When searching for dividend stocks in Canada, the same names typically come up: Canadian Banks, energy utilities such as Enbridge Inc. (TSX:ENB)(NYSE:ENB), utilities, or until recently, oil companies.

Many of these names, however, have direct or indirect exposure to commodity prices and/or suffer from poor diversification, making them riskier than meets the eye.

Brookfield Infrastructure Partners L.P. (TSX:BIP.UN)(NYSE:BIP) offers a much lower risk alternative than its competitors—with a higher yield and competitive dividend-growth rate—by investing in a diversified portfolio of “real assets” including ports, railroads, utilities, toll roads, pipelines, and telecom towers.

Brookfield’s strategy is paying off for dividend investors. The company currently offers a yield of 5.7%, a sustainable payout ratio of 60-70%, and a dividend that has grown at a compound annual growth rate of 12% in each of the seven years since its inception. Brookfield expects to grow its dividend by 11-13% in 2016 and by about 10% annually going forward.

Even more importantly, Brookfield accomplishes this with a share price that is considerably less volatile than the overall market (and has considerable room for growth).

Brookfield’s strategy is extremely low risk  

Before looking at the excellent growth prospects Brookfield has, it is important to look at the risks. Brookfield has an extremely low-risk model, which is its most attractive feature.

Brookfield invests in infrastructure assets also known as “real assets.” Real assets are unique because they are not only essential, but they also offer high barriers to entry and long-term, stable cash flows that are regulated or underpinned by take-or-pay contracts.

The most attractive feature of infrastructure assets is that they often have limited competition and can typically grow regardless of economic cycles. Things like ports, utilities, and rail assets are expensive to build and are often regulated by governments, which limits competition. A business typically cannot build an infrastructure asset in an area that is already served, especially if the existing asset has spare capacity due to the political complexities of securing right of ways and landowner permissions.

While these assets are low risk, Brookfield has reduced its risk even further by assembling a portfolio that not only holds many different types of assets, but that is also diversified globally.

Unlike pure-play utility, railroad, or pipeline businesses, Brookfield owns assets across a variety of sectors, which protects it from weakness in any given sector. Since diversification is a core part of its strategy, Brookfield is actively expanding its sector diversification, specifically into the airports and water business. Brookfield recently acquired a stake in the Guarulhos Airport, which is the largest airport in Latin America with 40 million passengers annually.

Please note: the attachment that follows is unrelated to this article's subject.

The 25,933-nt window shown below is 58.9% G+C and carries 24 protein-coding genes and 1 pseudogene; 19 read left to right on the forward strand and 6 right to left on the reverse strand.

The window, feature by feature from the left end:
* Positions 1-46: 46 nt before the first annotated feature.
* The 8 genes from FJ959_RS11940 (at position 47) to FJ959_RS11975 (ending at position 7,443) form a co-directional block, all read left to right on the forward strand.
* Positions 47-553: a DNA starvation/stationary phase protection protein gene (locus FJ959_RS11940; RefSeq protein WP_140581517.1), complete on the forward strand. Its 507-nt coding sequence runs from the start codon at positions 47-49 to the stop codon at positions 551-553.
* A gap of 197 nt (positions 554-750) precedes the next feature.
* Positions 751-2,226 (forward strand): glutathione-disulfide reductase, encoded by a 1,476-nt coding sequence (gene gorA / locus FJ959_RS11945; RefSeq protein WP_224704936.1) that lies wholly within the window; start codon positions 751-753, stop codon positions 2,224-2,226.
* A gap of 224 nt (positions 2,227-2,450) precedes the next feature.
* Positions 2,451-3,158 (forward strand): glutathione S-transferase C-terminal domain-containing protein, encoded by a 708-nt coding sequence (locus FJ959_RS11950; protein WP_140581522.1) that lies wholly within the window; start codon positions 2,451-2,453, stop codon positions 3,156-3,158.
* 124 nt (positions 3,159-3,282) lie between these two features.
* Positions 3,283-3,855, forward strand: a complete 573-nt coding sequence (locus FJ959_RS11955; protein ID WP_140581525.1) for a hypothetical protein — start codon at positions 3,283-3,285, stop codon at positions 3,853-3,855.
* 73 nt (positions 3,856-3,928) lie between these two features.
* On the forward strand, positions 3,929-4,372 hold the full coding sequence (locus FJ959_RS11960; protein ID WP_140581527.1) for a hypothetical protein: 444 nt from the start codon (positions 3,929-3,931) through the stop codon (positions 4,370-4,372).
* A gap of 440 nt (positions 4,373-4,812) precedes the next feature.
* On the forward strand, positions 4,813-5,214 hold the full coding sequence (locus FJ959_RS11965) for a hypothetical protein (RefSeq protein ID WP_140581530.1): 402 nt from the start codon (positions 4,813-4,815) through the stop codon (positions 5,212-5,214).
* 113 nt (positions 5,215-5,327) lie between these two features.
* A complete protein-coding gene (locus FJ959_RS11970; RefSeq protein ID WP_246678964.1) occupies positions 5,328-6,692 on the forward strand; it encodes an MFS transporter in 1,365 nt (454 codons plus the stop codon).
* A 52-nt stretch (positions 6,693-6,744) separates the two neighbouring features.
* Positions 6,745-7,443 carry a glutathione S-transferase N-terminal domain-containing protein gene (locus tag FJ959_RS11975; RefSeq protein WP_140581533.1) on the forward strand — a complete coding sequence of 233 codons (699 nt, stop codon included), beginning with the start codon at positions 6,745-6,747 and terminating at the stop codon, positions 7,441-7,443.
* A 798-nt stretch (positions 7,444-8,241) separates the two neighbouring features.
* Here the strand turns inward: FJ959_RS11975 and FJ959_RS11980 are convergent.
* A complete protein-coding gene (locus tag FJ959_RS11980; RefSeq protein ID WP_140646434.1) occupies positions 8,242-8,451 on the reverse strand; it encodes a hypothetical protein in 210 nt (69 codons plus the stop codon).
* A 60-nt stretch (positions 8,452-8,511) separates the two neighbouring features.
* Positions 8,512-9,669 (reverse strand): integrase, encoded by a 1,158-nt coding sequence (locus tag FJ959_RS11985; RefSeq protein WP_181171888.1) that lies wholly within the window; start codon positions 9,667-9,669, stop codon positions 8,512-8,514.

Brookfield’s geographic diversification is also unparalleled. Currently, Brookfield has assets that are distributed across four continents with extensive activity in North America, South America (in particular Brazil), Europe, and Australia. Recently, Brookfield opened offices in Mexico, China, and India as it looks to further expand its footprint.

Brookfield also has impressive growth prospects

While diversification and stable cash flows are nice, it is growth that gets investors excited. Brookfield has a highly successful growth strategy, which is even more impressive considering its low-risk nature. Since 2008 when the company started, Brookfield has grown its market capitalization from $500 million to about $8 billion today.

Going forward, Brookfield is targeting annualized total returns for shareholders of 12-15%. It will accomplish this through both organic and inorganic growth. On the organic side, 85% of Brookfield’s earnings grow either with inflation or GDP. This means that much of Brookfield’s contract income sees growth with inflation.

In addition, Brookfield also sees growth with the underlying GDP of the economies it operates in as surplus capacity in many of its businesses is filled. Brookfield is also using its own cash flows to expand its existing business, and it currently has a $1.3 billion organic capital backlog.

Brookfield is also actively pursuing acquisitions—which has been the true driver of Brookfield’s growth—and it has numerous opportunities in front of it.

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Fool contributor Adam Mancini has no position in any stocks mentioned.